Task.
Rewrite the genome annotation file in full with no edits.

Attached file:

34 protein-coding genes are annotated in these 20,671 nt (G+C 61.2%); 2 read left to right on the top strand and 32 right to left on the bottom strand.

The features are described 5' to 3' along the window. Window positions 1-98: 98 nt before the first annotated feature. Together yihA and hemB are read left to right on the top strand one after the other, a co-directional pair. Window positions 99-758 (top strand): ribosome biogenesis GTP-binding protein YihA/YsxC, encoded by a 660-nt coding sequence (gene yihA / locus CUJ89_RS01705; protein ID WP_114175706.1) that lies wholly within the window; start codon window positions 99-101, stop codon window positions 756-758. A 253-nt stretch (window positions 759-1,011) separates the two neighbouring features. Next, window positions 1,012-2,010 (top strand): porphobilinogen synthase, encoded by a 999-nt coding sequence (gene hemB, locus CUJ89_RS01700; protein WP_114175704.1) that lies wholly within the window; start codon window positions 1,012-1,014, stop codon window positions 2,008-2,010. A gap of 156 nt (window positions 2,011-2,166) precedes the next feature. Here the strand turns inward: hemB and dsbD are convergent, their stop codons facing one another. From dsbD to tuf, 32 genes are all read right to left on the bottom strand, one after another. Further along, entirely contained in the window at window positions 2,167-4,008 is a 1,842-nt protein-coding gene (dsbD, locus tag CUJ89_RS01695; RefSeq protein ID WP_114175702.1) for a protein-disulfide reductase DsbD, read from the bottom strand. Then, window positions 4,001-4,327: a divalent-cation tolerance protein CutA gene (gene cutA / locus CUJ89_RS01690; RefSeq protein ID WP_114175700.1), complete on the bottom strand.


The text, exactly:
34 protein-coding genes are annotated in these 20,671 nt (G+C 61.2%); 2 read left to right on the top strand and 32 right to left on the bottom strand.

The features are described 5' to 3' along the window. Window positions 1-98: 98 nt before the first annotated feature. Together yihA and hemB are read left to right on the top strand one after the other, a co-directional pair. Window positions 99-758 (top strand): ribosome biogenesis GTP-binding protein YihA/YsxC, encoded by a 660-nt coding sequence (gene yihA / locus CUJ89_RS01705; protein ID WP_114175706.1) that lies wholly within the window; start codon window positions 99-101, stop codon window positions 756-758. A 253-nt stretch (window positions 759-1,011) separates the two neighbouring features. Next, window positions 1,012-2,010 (top strand): porphobilinogen synthase, encoded by a 999-nt coding sequence (gene hemB, locus CUJ89_RS01700; protein WP_114175704.1) that lies wholly within the window; start codon window positions 1,012-1,014, stop codon window positions 2,008-2,010. A gap of 156 nt (window positions 2,011-2,166) precedes the next feature. Here the strand turns inward: hemB and dsbD are convergent, their stop codons facing one another. From dsbD to tuf, 32 genes are all read right to left on the bottom strand, one after another. Further along, entirely contained in the window at window positions 2,167-4,008 is a 1,842-nt protein-coding gene (dsbD, locus tag CUJ89_RS01695; RefSeq protein ID WP_114175702.1) for a protein-disulfide reductase DsbD, read from the bottom strand. Then, window positions 4,001-4,327: a divalent-cation tolerance protein CutA gene (gene cutA / locus CUJ89_RS01690; RefSeq protein ID WP_114175700.1), complete on the bottom strand.